Common

 Uncategorized
Apr 182007
 
Authors: Marissa HuttonGavel

During his visit to campus the Chicago native, MC, actor, writer and fashion designer spoke to student media about his views on hip-hop and what it means to be a real MC.

Collegian: Don Imus has brought a lot of controversy to the hip-hop world as far as vernacular goes. Do you think hip-hop is to blame for the mainstream use of words like “ho” and “bitch” being attributed to women, especially black women?

Common:

I definitely know that hip-hop is a subculture of American culture, so to look at the demeaning of black women as it’s gotten to hip-hop would be injustice because the demeaning of black women started once black people reached the shores of America. It’s important that we understand that it’s a lot of pain that has come from past years. Not just black people. It’s come from white pain, too. This is an issue that we want to correct. When we deal with a problem we first acknowledge the past, then deal with the wounds.

KCSU: What do you feel about gangsta rap?

Common:

Each person got to be able to express who they are, and if that’s their experiences then they definitely should be able to tell that. But also use their imaginations, too. Artists got to start looking to the sky more. But we also as a people got to allow them to grow, too.

Collegian:

A lot of people accuse white people who love hip-hop of not being who they’re supposed to be, or “trying to be black.” What do you think?

Common:

It never would be limited to a race, it began with the black and Latino culture and people, but since the early days you had groups and people that enjoy people from the white perspective and it eventually went on to reach the Asian perspective and it’s just always been about a bridge.

Collegian:

You spoke on the transformation of hip-hop in your song, “Used to Love Her.” Where do you see hip-hop in 10 years?

Common:

I hope that it would just continue to grow and continue to draw up a balance. hip-hop is such a representation of life that life is not one thing so I think hip-hop definitely deserves to be expressing all sides of it, too. and I would be grateful to see the music continue to grow and just be creative and continue to get a broader audience.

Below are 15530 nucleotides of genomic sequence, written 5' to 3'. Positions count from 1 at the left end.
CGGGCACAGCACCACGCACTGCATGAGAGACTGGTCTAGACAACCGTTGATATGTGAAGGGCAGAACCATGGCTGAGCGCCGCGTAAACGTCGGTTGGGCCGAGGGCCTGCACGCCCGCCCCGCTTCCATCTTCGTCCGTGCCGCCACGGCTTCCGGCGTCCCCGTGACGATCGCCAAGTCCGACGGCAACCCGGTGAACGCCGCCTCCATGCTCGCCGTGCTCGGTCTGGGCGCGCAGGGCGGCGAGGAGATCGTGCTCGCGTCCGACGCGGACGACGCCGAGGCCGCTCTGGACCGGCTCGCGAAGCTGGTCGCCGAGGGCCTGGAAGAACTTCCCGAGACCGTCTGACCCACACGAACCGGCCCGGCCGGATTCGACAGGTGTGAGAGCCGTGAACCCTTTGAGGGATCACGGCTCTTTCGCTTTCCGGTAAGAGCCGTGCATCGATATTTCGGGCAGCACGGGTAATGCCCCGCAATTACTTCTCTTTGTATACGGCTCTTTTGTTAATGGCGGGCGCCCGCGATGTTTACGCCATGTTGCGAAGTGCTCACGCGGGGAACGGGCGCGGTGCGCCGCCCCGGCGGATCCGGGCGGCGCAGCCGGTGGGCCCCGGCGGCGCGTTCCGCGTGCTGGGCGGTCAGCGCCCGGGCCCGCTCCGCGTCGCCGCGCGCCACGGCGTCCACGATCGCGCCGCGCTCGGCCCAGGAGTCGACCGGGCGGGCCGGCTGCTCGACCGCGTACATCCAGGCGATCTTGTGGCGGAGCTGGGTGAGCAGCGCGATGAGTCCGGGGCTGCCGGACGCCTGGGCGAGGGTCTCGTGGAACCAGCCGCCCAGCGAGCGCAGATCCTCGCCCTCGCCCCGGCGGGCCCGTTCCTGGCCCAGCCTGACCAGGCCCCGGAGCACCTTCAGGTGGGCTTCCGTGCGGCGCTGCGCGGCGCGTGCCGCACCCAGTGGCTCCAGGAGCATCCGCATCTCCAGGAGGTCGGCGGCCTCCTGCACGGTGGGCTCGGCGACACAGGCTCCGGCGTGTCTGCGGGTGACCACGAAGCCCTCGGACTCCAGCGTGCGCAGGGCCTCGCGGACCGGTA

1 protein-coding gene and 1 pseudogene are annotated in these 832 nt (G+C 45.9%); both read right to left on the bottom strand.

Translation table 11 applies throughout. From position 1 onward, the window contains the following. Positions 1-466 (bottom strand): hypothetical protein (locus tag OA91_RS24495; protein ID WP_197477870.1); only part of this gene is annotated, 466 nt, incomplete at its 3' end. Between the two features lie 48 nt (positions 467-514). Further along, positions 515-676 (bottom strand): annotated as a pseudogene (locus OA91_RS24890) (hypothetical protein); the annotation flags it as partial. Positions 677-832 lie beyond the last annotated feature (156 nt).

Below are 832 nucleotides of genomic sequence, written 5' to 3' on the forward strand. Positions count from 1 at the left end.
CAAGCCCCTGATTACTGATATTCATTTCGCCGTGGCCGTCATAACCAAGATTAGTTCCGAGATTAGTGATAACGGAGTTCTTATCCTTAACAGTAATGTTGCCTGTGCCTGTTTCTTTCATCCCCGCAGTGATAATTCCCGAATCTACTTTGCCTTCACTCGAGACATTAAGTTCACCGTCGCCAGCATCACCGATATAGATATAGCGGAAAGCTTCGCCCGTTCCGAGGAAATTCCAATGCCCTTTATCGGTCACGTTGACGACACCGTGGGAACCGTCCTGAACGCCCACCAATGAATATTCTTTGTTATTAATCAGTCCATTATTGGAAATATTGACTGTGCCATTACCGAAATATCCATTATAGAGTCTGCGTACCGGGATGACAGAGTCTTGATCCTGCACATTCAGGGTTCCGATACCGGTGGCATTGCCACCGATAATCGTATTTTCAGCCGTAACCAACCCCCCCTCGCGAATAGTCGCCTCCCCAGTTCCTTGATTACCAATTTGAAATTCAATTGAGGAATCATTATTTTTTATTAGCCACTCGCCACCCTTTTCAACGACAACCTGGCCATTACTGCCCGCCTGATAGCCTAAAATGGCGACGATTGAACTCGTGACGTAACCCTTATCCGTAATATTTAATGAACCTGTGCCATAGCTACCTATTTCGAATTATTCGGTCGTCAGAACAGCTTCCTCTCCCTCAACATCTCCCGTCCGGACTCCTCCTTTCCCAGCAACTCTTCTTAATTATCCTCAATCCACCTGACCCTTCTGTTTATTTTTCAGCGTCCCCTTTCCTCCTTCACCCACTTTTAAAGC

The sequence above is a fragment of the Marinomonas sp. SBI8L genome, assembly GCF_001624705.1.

Collegian:

So you don’t think hip-hop is dead?

Common:

No, I don’t think it’s dead, but I respect what Nas was saying…Nas is really just saying more or less that the elements of hip-hop that we knew, like we not respecting it, we not projecting it, it’s not coming out. We need that.

Collegian: Jay-Z has said that he would rhyme like you, but he’s not going to get paid like that. Has it been hard for you to stay true to yourself and your style while still maintaining a business mind and appealing to a mass audience?

Common:

It’s not hard because I believe in what I say and I feel like I got a duty to God to speak truth and to reach humanity and within that I don’t have it in me to just chase paper. I can’t put paper before what I believe in or integrity or creativity. I feel the money will come when it’s supposed to.

KCSU: Do you think Common’s going to be the greatest rapper ever?

Common:

I’m never complacent, never content. My music has developed. I got even more of a purpose, along with being one of the greatest emcees that I strive to be, I also want to put out some love in the music and put out a message of upliftment, but at the same time I want it to be real and true and fun and authentic to what people relate to. Along with being one the greatest I want to be a messenger.

KCSU: Being a messenger, do you feel you’ve completed your job yet?

Common:

I definitely feel it’s a long way to go. More and more people need to hear the music and become aware of it. and hear the different sides of hip-hop, too. The world actually probably sees one side of hip-hop because that’s all the vehicles that put hip-hop out have allowed.

KCSU: What do feel about the new way of gangsta rap?

Common:

Each person got to be able to express who they are, and if that’s their experiences then they definitely should be able to tell that. But also use their imaginations too. Artists got to start looking to the sky more. But we also as a people got to allow them to grow, too.

Collegian:

If you had to break it down for someone who doesn’t know anything about it, what would you say the fundamentals of hip-hop are?

Common:

It’s an art, an expression. and it’s also about style and the way you speak and the way you carry yourself. It’s a subculture of America that developed from the struggle of a people and then it’s gone on to expand and include people all around the world. It’s a voice of the youth.

Campus editor Marissa Hutton-Gavel can be reached at verve@collegian.com. KCSU DJ Miss Peach (Carmen Verdum) and co-host Chase Weber contributed to this story.

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